So as I mentioned, I went ahead and put together my best images of this year – or, as it really should be, my favorites, since no one is voting on these but me. However, this year was notable in that most of my images, by a wide margin, were arthropods (which I still call ‘insects’ solely for convenience.) I didn’t like ‘discarding’ so many images that I felt were strong just to produce a Best and Second Best, so I created a post of ten more eager and excited finalists in ascending order. Feel free to do your own Casey Kasem impressions as we go.
“Is It Safe?”
An unidentified jumping spider checks to see if I’ve left yet.
“At The Trough”
This bumblebee was holding still as poorly as they ever do – sometimes you simply nail focus even when the conditions are against it.
Optimism is good, though sometimes misplaced.
“So, now what?”
Newly hatched lacewing nymphs (family Chrysopidae,) measuring roughly 2mm in body length, congregate on their suspended empty egg cases before venturing off on their own. Later on they will camouflage themselves with debris.
“Point it away from your face”
Just a white-banded crab spider (Misumenoides formosipes) and her meal.
Combined backlighting and flash bringing out the best of a giant stag beetle (Lucanus elaphus.)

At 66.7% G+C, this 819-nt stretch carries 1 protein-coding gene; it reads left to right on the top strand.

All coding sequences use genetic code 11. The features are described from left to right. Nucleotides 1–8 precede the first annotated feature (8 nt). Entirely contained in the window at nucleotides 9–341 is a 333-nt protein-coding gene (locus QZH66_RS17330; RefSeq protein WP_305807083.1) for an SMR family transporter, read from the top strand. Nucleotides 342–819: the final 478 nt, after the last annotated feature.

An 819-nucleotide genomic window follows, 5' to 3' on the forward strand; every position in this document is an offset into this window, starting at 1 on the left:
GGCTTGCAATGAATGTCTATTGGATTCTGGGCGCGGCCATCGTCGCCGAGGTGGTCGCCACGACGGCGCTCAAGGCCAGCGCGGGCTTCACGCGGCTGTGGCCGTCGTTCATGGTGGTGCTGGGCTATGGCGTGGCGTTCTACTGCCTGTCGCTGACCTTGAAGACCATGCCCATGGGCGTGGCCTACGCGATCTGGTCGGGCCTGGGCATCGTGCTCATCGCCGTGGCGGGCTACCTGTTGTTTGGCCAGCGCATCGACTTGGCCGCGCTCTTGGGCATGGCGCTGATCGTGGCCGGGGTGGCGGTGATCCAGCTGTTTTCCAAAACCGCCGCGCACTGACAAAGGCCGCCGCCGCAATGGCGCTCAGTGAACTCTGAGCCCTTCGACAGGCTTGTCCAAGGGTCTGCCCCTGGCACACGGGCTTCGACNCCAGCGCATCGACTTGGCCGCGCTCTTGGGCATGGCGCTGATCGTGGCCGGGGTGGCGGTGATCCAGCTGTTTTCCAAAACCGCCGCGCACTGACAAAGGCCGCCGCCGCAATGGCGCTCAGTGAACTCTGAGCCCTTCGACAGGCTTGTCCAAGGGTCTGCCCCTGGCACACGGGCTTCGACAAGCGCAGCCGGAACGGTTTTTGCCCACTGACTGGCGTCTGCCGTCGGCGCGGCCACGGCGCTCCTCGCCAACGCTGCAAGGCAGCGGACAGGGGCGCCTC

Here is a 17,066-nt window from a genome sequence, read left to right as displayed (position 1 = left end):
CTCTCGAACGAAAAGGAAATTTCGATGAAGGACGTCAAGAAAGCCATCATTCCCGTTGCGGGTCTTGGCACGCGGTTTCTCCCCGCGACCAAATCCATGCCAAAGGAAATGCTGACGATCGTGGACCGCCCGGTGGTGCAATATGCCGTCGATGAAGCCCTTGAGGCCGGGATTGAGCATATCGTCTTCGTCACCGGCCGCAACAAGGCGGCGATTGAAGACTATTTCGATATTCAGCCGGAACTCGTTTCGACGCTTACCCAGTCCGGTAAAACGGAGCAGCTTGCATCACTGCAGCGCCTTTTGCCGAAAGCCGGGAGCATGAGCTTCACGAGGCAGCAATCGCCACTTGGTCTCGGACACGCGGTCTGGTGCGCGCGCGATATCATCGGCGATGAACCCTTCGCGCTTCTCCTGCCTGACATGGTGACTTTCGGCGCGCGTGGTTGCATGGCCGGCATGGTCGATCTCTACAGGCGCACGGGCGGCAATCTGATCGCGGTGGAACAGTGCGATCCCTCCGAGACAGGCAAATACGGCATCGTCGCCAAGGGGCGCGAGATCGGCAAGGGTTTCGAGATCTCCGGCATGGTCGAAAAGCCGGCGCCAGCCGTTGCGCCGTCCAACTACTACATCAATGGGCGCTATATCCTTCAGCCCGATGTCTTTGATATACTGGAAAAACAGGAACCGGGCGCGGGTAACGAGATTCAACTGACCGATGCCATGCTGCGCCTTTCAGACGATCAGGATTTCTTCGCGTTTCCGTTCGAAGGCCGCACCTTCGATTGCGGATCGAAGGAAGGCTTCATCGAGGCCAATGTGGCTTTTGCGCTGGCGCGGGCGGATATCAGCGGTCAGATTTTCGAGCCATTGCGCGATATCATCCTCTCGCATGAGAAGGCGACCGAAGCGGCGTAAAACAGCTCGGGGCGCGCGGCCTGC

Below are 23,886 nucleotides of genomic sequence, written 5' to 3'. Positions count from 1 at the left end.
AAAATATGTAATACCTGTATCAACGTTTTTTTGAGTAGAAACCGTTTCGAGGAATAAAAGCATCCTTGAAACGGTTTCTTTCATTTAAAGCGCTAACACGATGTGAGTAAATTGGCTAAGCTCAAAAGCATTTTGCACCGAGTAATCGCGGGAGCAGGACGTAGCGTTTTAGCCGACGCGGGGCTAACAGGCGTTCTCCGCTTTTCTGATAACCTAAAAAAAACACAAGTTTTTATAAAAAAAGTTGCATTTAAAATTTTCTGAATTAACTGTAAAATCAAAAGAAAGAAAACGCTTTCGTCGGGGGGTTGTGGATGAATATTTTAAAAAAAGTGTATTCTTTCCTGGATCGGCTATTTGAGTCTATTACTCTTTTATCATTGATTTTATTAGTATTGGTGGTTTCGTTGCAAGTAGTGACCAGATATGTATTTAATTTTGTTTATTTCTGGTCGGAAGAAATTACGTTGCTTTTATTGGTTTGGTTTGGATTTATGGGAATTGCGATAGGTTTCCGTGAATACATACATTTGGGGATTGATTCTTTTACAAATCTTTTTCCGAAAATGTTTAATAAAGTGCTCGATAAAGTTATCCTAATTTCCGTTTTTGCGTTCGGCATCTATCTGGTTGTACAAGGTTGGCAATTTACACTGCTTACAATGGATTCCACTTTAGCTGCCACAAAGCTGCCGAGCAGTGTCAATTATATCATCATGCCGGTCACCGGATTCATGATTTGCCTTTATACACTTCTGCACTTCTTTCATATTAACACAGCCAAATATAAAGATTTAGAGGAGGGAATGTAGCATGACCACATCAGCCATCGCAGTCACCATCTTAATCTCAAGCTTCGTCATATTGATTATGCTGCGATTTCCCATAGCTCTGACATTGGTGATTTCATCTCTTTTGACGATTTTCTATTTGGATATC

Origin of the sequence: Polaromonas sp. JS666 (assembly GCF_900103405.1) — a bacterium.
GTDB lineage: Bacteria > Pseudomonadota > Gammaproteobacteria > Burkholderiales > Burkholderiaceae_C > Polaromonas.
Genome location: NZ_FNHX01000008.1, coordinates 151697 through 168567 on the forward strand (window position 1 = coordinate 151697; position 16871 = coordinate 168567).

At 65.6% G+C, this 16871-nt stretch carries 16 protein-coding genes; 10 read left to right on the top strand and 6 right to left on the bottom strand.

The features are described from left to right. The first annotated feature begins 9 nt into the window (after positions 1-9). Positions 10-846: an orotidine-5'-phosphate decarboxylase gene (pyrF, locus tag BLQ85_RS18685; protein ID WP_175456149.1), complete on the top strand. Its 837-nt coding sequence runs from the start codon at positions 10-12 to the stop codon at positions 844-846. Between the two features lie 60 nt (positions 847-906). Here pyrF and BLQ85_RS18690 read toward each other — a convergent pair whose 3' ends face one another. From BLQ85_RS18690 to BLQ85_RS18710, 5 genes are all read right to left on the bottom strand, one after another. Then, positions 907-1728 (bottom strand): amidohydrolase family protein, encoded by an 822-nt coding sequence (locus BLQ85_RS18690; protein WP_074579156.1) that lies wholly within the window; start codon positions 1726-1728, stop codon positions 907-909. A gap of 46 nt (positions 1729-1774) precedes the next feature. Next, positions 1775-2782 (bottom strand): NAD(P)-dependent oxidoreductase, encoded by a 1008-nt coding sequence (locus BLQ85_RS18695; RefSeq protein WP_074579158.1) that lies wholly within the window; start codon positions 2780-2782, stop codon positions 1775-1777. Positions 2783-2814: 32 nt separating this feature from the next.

I just like what the light does to both the leaf and the jumping spider.
A spiny assassin bug (Sinea spinipes,) maybe 12mm in length, preys on a lady beetle larva that was in turn preying on aphids. Click to see the facial detail.
How could I pass this up? Click for the higher-resolution version to see the detail on these unidentified leafhopper nymphs.
I have a hard time defining what it is about the quality of light that makes this work for me, but the soothing nature of it offsets the menace of the spider. Or maybe it’s just me.
I can’t say for sure, but I think this is genus Mecaphesa, possibly M. carletonica.
So those were the finalists that I couldn’t pass up in the Insect category. If you’ve read what I said about position and shooting angle, I can follow that with saying only three of these were taken from a ‘normal’ position, and the rest in various degrees of awkwardness, number 7 especially so. You might also note that none of them have the black background so typical of macro work; while I certainly have enough images like that, the ones without usually look much better, so it’s worth the effort to eradicate whenever possible, and I’ll talk more about this soon.
Next, the Runners-Up across the board.